Published October 25, 2017
John Atkinson, an assistant professor in UB’s Department of Civil, Structural, and Environmental Engineering, is a speaker at this year’s TEDxBuffalo event. Seven of the nine participating speakers have a connection to UB.
The event takes place from 6:00 pm to 9:00 pm, on Thursday, October 26, in Asbury Hall at 341 Delaware Avenue in downtown Buffalo, NY.
Sustainability Forward, Atkinson’s talk focuses on how individuals can lead the sustainable lifestyles he believes they desire. The talk builds off a project Atkinson started two years ago in his sustainability course, CIE 447. In this junior and senior level class, he found many students were not living as sustainably at they thought.
“I asked students what they were doing to practice sustainability. These students are environmental engineers-to-be, but I heard a lot of comments about light bulbs and grocery bags,” he says, “changing your light bulbs to LEDs is great, but the impact is negligible compared to what we could be doing.” The students thought they were living great examples of sustainability, however, their answers demonstrated a fundamental education problem. “Even students committed to improving the environment are not clear on what it means to be sustainable."
The gap between what people think it means to be sustainable, and what it actually means, inspired Atkinson to develop a Twitter-based experiential learning project, the #447challenge.
“Every week, I challenge students to live a piece of what might be required to have an actual impact, and they tweet about their participation,” Atkinson says. He may ask students to go vegetarian or take public transportation for a week, and they share their experience using #447challenge. The project is optional, but over 90% of his students participated last year. The challenge generated over 650 tweets in the past two years.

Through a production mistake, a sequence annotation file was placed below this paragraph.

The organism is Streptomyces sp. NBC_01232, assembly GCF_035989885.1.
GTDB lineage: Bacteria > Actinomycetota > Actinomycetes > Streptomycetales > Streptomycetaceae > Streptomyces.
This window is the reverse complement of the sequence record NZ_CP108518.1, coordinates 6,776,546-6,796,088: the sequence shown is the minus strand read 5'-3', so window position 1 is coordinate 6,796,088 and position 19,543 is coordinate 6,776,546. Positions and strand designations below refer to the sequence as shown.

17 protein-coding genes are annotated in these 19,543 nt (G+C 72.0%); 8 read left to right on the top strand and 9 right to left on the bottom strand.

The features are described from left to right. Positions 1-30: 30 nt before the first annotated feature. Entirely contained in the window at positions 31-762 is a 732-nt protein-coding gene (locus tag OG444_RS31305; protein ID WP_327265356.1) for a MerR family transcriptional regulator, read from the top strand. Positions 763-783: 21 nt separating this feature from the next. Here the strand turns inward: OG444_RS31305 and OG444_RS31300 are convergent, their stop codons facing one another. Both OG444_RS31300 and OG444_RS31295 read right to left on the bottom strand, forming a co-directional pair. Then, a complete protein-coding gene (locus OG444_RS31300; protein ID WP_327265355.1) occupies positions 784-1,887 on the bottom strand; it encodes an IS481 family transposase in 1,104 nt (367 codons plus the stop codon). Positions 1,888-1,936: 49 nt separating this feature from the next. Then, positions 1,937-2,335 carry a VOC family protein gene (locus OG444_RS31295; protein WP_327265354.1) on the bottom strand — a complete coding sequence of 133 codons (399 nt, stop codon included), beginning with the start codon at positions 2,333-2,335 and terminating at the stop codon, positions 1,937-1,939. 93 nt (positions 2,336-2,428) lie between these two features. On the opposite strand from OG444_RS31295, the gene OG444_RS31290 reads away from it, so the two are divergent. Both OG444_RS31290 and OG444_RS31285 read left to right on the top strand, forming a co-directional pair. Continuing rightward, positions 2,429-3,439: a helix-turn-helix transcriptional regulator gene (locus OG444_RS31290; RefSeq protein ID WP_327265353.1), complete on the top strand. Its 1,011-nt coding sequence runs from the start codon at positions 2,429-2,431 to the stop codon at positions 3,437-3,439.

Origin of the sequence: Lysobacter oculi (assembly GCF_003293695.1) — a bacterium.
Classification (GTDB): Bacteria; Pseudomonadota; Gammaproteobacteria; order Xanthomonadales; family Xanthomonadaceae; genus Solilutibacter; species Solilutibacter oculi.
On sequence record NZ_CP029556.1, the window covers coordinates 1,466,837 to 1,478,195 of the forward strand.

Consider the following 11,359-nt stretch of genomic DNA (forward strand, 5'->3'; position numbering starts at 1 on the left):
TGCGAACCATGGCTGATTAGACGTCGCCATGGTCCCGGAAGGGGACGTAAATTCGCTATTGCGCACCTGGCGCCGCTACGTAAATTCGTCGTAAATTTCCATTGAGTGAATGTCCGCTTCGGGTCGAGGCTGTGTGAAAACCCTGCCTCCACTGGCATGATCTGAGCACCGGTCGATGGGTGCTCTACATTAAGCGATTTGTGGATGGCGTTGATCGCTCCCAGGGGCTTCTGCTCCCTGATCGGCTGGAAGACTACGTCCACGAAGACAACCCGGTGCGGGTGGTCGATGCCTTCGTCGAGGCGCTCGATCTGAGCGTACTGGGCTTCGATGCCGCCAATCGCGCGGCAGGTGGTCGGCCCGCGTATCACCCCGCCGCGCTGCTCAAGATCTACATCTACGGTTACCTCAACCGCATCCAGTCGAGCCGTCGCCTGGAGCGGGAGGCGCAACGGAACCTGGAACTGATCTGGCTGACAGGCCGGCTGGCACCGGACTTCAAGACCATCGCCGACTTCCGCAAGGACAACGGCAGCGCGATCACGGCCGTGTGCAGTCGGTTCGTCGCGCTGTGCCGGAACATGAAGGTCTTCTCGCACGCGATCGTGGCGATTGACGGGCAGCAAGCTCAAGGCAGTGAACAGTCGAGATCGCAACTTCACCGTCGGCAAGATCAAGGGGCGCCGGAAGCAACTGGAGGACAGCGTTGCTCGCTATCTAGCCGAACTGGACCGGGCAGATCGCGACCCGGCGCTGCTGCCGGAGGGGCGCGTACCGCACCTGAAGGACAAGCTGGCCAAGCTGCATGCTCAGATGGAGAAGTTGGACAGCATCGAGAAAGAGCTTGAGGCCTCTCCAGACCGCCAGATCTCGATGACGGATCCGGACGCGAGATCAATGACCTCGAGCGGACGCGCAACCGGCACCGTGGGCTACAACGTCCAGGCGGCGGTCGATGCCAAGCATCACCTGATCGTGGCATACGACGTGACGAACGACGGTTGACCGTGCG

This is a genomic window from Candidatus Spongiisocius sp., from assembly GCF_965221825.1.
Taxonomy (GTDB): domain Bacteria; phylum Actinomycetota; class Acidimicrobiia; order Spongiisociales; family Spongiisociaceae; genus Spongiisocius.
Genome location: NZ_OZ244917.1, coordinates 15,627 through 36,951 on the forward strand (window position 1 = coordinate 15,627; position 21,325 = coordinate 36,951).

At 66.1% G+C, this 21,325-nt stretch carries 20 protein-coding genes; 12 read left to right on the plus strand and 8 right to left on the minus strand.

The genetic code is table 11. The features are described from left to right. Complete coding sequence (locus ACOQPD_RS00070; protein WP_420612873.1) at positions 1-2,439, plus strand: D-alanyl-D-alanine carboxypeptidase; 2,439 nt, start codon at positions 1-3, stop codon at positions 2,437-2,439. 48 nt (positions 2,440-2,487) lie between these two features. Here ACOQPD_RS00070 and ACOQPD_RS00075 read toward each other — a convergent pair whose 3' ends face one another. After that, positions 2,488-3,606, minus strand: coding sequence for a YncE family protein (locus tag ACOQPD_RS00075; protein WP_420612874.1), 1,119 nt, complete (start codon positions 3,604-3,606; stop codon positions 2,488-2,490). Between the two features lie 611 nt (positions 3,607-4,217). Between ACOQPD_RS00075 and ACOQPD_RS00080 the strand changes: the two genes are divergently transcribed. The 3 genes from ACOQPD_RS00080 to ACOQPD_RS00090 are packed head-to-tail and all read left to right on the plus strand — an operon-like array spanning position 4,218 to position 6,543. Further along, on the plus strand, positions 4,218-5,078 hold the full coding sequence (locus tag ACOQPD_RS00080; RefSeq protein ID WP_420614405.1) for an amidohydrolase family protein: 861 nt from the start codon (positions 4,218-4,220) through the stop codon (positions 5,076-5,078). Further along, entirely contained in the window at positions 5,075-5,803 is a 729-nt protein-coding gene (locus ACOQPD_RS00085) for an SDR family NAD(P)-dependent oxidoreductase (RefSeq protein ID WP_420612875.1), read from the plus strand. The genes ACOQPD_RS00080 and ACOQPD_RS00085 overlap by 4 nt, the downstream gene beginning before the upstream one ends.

Atkinson recently described the interactive project at the Association for Advancement of Sustainability in Higher Education’s annual conference he attended with colleagues from UB’s Sustainability office. He uses Twitter for the project, because the platform is public. “In many ways, the students become the sustainability educators. The audience and educational impact grow,” he says.
His goal with the CIE 447 course and project is to provide an updated perspective on problem solving. “As engineers, we’re taught to optimize single variables, ‘maximize removal efficiency, or ‘minimize cost.’ Sustainability requires a more well-rounded mindset,” he says, “it can be about improving the environment while saving money, but also about making your community a more welcoming place at personal expense. Our engineers need to consider every aspect of sustainability: environment, society and economy.”
During his TEDx talk, Atkinson will ask local and virtual audiences to incorporate sustainability into their lives. During the inaugural #447challenge, Atkinson challenged himself and students to go one week without eating meat. This would be the first time abstaining from meat for Atkinson, and he knew it would be tough. One meatless week turned into a month, and a semester, and eventually, he went two years without consuming meat. “If you try these things, it’s not going to be as bad as you’ve been led to think, but you have to be motivated,” he says. “That’s what I’m hoping comes out of this; people say ‘yeah, I’ll try 10 things, and maybe two of them stick.’ This is where it starts, and I’m happy to lead the charge.”
TEDx is a series of local, self-organized events that bring people together for a TED-like experience.
UB has an abundant presence at this event. In addition to Atkinson, professors and instructors from the College of Arts and Sciences, and alumni from the School of Management, School of Architecture and Planning, and College of Arts and Sciences are all speakers for the event.
To learn more information about the TEDxBuffalo event, and to check out the other UB-affiliated speakers, follow this link.
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Dai, assistant professor received an NSF CAREER award for
her proposal titled: CAREER: Impacts of Marine Algal Blooms on
Disinfection By-Product Formation in Seawater Desalination. For
more information about her award and abstract, Click
Here. To read more about the NSF CAREER Awards, Follow